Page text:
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PostPosted: Thu Dec 08, 2011 8:56 am 
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http://www.bbc.co.uk/news/uk-england-la ... e-16066680

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PostPosted: Thu Dec 08, 2011 11:01 am 
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You're fast off the mark this morning Mel. I heard about this earlier on the local news.
They said it had been deliberately buried, which sounds feasible, the locals would probably have done that after the trails.
What puzzles me is the comment in the news report you added that there was a 19c kitchen range in there. Perhaps a slip of the pen.

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PostPosted: Thu Dec 08, 2011 6:26 pm 

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There was indeed a very battered late-looking victorian range shown in the national newspaper I take - it looked as if it was soley responsible for "holding up" - or do I mean "propping up" - the rest of the building remnants. Very much doubt it'll be more than a one-day wonder.


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PostPosted: Thu Dec 08, 2011 7:11 pm 
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This is the Burnley Express article for the same...it also says 19th century range
http://www.burnleyexpress.net/news/loca ... _1_4040684

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PostPosted: Fri Dec 09, 2011 11:05 am 
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So it hadn't been buried after the witches trials then. Bit spooky about the walled up room with the cat in the wall.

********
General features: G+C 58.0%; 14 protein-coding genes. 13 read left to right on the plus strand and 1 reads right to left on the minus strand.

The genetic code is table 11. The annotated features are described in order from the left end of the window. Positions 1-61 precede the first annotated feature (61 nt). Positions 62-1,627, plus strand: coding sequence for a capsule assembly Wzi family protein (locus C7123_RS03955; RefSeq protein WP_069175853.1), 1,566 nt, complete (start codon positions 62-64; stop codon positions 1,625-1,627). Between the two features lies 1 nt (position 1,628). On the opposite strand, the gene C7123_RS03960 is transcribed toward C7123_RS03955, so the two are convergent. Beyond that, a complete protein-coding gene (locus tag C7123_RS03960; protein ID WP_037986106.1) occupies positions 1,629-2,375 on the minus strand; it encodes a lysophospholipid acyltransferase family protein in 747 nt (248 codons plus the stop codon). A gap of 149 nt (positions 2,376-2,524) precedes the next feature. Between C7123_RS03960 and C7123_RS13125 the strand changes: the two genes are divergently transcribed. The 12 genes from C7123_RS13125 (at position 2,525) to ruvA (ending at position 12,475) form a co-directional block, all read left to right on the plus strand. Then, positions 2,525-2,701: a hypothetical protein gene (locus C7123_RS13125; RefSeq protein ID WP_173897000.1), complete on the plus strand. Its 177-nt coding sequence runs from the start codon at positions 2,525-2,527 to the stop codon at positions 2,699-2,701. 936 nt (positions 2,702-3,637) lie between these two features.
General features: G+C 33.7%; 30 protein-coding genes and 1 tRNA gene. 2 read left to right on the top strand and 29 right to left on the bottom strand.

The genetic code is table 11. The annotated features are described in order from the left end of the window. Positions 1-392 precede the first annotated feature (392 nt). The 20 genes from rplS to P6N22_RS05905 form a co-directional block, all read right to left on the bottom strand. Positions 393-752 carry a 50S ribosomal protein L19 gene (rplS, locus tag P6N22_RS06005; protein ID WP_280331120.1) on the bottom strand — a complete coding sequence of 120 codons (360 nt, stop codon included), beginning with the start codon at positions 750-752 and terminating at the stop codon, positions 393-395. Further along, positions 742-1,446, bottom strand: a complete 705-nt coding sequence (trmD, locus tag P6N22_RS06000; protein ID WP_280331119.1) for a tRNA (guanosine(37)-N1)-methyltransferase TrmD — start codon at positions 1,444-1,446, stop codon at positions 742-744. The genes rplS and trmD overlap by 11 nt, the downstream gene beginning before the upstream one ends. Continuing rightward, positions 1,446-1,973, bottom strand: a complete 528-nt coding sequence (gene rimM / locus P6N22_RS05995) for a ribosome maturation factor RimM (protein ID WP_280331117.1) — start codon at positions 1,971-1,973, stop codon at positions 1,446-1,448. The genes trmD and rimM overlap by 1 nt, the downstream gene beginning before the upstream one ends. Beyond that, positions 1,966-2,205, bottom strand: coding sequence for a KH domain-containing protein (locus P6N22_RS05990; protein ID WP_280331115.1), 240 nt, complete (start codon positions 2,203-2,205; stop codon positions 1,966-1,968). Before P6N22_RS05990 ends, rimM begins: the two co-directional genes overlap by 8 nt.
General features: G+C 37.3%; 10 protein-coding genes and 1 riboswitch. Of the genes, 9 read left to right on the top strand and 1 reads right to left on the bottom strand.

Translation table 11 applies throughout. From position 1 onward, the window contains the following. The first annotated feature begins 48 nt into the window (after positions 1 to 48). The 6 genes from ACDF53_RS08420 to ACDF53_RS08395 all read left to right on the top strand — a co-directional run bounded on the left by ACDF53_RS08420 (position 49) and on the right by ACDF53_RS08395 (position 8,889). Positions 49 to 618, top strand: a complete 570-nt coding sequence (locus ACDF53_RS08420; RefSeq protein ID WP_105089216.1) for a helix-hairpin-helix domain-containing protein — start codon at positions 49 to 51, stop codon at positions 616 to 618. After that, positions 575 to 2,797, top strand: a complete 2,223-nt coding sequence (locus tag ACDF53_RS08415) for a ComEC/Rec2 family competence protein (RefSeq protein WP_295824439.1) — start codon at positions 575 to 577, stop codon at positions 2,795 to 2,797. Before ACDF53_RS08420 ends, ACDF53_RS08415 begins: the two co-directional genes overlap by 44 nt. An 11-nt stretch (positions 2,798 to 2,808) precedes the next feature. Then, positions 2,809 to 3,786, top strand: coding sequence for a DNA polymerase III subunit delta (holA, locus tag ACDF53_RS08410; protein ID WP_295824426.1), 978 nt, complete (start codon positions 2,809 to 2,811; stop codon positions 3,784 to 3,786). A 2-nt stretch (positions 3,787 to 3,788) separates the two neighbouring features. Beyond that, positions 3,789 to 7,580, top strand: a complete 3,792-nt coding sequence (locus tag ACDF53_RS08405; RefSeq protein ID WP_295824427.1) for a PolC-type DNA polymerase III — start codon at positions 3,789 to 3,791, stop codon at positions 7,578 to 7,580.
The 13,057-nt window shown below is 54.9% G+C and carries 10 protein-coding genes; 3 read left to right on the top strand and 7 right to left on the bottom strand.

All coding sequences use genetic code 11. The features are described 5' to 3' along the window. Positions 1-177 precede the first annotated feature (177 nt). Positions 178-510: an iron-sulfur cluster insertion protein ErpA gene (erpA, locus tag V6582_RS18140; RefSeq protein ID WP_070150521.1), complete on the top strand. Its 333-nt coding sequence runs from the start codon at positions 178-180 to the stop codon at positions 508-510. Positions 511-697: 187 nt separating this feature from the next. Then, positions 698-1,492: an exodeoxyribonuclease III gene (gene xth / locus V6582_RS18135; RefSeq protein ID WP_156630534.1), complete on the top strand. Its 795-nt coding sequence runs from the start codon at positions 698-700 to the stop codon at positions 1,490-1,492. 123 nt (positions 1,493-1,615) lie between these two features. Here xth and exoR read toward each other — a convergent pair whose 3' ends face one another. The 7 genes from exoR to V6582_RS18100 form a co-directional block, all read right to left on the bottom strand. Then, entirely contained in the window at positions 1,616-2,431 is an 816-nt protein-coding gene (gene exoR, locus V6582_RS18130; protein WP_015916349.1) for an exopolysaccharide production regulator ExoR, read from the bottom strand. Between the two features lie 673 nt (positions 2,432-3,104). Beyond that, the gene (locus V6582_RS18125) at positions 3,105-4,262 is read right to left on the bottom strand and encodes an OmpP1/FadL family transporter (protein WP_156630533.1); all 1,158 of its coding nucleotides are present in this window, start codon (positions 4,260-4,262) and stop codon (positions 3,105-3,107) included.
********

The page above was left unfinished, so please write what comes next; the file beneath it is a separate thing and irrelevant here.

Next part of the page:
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PostPosted: Sat Dec 10, 2011 3:43 pm 

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This story doesn't put the archaeologist, or local historians involved, in a good light I'm afraid.

The hysteria surrounding the United Utilities press release has filterted through 'ghosthunter' Entwistle to Roger Frost who has it that this could be Malkin Tower because there are certain herbs growing in the area!

The truth is much more mundane. This is Lower farm on the former Robinson's Upperhouse estate in Wheatley Booth. In 1902 the building was demolished by Mr Newton, acting for the Nelson Water Authority, to a level of 2m and the ruin was then filled with earth.

The fact that the skeleton of a cat was found in the wall of a room that had 'been sealed off' provided the crux of the sensationalistic story carried in the media. In fact, the placing of cats in the fabric of buildings of this period was a common practice and no more important to the householders of the time than was the recent practice of donkey-stoning the front door step. lso, the type of brick used to fill in the doorway of the 'sealed' room are 19th century and there are many reasons why dwellings such as this were divided - from splitting hereditary property to dividing a property into multi-occupation.

The building, then, would have been erected in the later 17th century and occupied until the end of the 19th century. The date of the building means that it could not possibly have been Malkin Tower - furthermore, one cat does not a Witches' Coven make!!


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PostPosted: Sat Dec 10, 2011 4:09 pm 
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Very interesting Sylvia. Sadly, I think it has all been a bit of sensationalism.

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PostPosted: Sun Dec 11, 2011 8:37 am 
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Very interesting - we all know the media can put a spin on stories.

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